A Zapata researcher works on one of the company’s quantum computing algorithms.
Startups are helping companies write software for quantum computers. It isn’t easy.
Zapata Computing, a 30-person startup in Boston, creates software for quantum computers. But when a customer has a problem it would like to solve, one of Zapata’s first steps is to figure out how much it can avoid using a quantum machine.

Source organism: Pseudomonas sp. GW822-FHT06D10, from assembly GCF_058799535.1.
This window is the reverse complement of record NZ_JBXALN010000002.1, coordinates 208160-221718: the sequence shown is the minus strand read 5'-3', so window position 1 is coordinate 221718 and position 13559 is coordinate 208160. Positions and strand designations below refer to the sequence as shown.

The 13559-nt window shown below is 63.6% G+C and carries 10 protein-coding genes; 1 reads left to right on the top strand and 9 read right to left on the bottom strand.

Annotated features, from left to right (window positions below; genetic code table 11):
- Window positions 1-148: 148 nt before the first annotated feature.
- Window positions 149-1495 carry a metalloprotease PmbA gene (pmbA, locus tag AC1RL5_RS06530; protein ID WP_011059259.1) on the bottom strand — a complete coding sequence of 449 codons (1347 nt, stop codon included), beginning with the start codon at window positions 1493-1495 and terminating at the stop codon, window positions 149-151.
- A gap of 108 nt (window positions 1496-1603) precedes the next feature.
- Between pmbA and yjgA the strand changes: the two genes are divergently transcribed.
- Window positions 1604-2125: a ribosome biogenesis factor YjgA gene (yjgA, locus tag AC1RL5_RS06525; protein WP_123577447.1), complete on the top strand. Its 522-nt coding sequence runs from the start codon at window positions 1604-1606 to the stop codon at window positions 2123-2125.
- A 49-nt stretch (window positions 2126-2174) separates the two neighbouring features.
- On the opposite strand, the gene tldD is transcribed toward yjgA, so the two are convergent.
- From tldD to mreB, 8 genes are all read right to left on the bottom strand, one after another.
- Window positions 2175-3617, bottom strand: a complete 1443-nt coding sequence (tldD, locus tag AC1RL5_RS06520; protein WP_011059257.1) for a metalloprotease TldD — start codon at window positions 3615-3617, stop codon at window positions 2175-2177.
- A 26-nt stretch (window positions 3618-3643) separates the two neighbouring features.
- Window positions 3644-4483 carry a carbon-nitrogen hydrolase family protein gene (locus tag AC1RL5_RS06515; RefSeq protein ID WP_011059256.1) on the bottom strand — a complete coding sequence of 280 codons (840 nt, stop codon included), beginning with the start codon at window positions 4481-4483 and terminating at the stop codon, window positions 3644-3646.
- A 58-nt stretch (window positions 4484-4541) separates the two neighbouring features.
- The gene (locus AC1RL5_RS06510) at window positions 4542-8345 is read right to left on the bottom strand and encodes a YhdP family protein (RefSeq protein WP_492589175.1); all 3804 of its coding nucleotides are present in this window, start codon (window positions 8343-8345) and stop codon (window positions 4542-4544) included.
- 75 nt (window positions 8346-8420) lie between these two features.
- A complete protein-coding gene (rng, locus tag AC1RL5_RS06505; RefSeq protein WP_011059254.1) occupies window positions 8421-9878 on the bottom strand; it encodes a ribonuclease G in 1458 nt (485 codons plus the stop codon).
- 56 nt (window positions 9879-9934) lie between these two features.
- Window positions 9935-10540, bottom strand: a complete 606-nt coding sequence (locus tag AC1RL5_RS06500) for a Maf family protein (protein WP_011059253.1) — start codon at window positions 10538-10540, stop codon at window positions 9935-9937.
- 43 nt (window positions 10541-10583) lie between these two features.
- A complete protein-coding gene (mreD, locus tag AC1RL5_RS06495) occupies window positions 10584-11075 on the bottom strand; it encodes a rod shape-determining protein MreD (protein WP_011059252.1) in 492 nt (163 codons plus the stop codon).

That’s because quantum computing is, like the tiny particles that underlie the technology, in a paradoxical state: It has arrived, but it isn’t quite here. Quantum algorithms theoretically will be used for such transformative purposes as cracking encryption, simulating chemical reactions, and optimizing financial transactions. But the quantum machines that Google, IBM and other companies have so far put online for people to use aren’t up to the task. Their limited number of quantum bits, or qubits, are unstable: They can’t encode a lot of data yet.